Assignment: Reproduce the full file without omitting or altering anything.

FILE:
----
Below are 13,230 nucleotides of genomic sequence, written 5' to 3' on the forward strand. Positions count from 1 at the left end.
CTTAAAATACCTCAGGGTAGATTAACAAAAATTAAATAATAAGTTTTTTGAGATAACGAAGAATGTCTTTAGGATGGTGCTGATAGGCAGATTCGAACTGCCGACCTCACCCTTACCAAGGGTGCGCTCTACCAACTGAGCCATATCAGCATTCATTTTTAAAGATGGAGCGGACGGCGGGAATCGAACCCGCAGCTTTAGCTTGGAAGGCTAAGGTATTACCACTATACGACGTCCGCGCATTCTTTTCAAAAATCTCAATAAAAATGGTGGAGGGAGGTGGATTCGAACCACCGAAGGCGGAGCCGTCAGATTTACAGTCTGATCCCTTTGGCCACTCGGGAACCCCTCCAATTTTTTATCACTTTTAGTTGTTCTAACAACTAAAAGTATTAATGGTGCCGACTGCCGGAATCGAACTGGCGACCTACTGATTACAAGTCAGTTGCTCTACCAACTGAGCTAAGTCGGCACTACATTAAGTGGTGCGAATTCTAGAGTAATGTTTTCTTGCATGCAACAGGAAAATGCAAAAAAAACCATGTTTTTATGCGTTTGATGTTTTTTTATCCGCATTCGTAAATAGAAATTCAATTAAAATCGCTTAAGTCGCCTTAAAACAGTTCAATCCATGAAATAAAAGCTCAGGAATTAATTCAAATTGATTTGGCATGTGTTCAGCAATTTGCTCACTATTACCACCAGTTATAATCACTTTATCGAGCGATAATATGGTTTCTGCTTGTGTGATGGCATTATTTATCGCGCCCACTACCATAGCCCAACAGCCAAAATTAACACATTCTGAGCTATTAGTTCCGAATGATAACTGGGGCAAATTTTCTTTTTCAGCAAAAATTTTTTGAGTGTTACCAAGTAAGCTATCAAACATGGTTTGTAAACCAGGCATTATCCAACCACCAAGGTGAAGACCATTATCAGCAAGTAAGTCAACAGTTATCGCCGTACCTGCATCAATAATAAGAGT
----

Below are 13,230 nucleotides of genomic sequence, written 5' to 3' on the forward strand. Positions count from 1 at the left end.
CTTAAAATACCTCAGGGTAGATTAACAAAAATTAAATAATAAGTTTTTTGAGATAACGAAGAATGTCTTTAGGATGGTGCTGATAGGCAGATTCGAACTGCCGACCTCACCCTTACCAAGGGTGCGCTCTACCAACTGAGCCATATCAGCATTCATTTTTAAAGATGGAGCGGACGGCGGGAATCGAACCCGCAGCTTTAGCTTGGAAGGCTAAGGTATTACCACTATACGACGTCCGCGCATTCTTTTCAAAAATCTCAATAAAAATGGTGGAGGGAGGTGGATTCGAACCACCGAAGGCGGAGCCGTCAGATTTACAGTCTGATCCCTTTGGCCACTCGGGAACCCCTCCAATTTTTTATCACTTTTAGTTGTTCTAACAACTAAAAGTATTAATGGTGCCGACTGCCGGAATCGAACTGGCGACCTACTGATTACAAGTCAGTTGCTCTACCAACTGAGCTAAGTCGGCACTACATTAAGTGGTGCGAATTCTAGAGTAATGTTTTCTTGCATGCAACAGGAAAATGCAAAAAAAACCATGTTTTTATGCGTTTGATGTTTTTTTATCCGCATTCGTAAATAGAAATTCAATTAAAATCGCTTAAGTCGCCTTAAAACAGTTCAATCCATGAAATAAAAGCTCAGGAATTAATTCAAATTGATTTGGCATGTGTTCAGCAATTTGCTCACTATTACCACCAGTTATAATCACTTTATCGAGCGATAATATGGTTTCTGCTTGTGTGATGGCATTATTTATCGCGCCCACTACCATAGCCCAACAGCCAAAATTAACACATTCTGAGCTATTAGTTCCGAATGATAACTGGGGCAAATTTTCTTTTTCAGCAAAAATTTTTTGAGTGTTACCAAGTAAGCTATCAAACATGGTTTGTAAACCAGGCATTATCCAACCACCAAGGTGAAGACCATTATCAGCAAGTAAGTCAACAGTTATCGCCGTACCTGCATCAATAATAAGAGT